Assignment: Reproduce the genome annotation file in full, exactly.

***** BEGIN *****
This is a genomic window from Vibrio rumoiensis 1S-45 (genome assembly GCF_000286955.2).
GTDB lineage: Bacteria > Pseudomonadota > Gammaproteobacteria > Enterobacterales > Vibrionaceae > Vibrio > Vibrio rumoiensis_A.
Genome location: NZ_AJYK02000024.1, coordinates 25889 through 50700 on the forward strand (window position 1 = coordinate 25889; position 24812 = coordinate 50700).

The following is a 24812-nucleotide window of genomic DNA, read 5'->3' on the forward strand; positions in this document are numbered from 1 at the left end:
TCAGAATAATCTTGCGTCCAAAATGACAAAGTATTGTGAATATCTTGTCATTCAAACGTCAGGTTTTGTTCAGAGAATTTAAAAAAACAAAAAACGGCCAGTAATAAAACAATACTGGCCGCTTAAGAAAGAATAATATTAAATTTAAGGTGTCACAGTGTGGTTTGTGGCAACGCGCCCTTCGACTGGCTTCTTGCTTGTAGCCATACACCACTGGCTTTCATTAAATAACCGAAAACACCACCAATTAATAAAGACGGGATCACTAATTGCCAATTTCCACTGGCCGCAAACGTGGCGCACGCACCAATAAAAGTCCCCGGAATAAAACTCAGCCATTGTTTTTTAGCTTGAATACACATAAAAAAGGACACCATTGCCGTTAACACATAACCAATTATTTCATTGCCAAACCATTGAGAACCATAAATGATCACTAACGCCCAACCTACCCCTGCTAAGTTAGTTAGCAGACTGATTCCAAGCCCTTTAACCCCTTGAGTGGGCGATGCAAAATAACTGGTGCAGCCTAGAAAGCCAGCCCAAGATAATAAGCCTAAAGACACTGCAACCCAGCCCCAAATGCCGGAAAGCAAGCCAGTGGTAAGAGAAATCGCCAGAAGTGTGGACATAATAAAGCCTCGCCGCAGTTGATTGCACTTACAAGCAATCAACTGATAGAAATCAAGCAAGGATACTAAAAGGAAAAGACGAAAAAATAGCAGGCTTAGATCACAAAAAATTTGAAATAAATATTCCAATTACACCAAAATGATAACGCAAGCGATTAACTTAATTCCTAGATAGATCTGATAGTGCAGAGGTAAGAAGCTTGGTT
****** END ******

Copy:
This is a genomic window from Vibrio rumoiensis 1S-45 (genome assembly GCF_000286955.2).
GTDB lineage: Bacteria > Pseudomonadota > Gammaproteobacteria > Enterobacterales > Vibrionaceae > Vibrio > Vibrio rumoiensis_A.
Genome location: NZ_AJYK02000024.1, coordinates 25889 through 50700 on the forward strand (window position 1 = coordinate 25889; position 24812 = coordinate 50700).

The following is a 24812-nucleotide window of genomic DNA, read 5'->3' on the forward strand; positions in this document are numbered from 1 at the left end:
TCAGAATAATCTTGCGTCCAAAATGACAAAGTATTGTGAATATCTTGTCATTCAAACGTCAGGTTTTGTTCAGAGAATTTAAAAAAACAAAAAACGGCCAGTAATAAAACAATACTGGCCGCTTAAGAAAGAATAATATTAAATTTAAGGTGTCACAGTGTGGTTTGTGGCAACGCGCCCTTCGACTGGCTTCTTGCTTGTAGCCATACACCACTGGCTTTCATTAAATAACCGAAAACACCACCAATTAATAAAGACGGGATCACTAATTGCCAATTTCCACTGGCCGCAAACGTGGCGCACGCACCAATAAAAGTCCCCGGAATAAAACTCAGCCATTGTTTTTTAGCTTGAATACACATAAAAAAGGACACCATTGCCGTTAACACATAACCAATTATTTCATTGCCAAACCATTGAGAACCATAAATGATCACTAACGCCCAACCTACCCCTGCTAAGTTAGTTAGCAGACTGATTCCAAGCCCTTTAACCCCTTGAGTGGGCGATGCAAAATAACTGGTGCAGCCTAGAAAGCCAGCCCAAGATAATAAGCCTAAAGACACTGCAACCCAGCCCCAAATGCCGGAAAGCAAGCCAGTGGTAAGAGAAATCGCCAGAAGTGTGGACATAATAAAGCCTCGCCGCAGTTGATTGCACTTACAAGCAATCAACTGATAGAAATCAAGCAAGGATACTAAAAGGAAAAGACGAAAAAATAGCAGGCTTAGATCACAAAAAATTTGAAATAAATATTCCAATTACACCAAAATGATAACGCAAGCGATTAACTTAATTCCTAGATAGATCTGATAGTGCAGAGGTAAGAAGCTTGGTT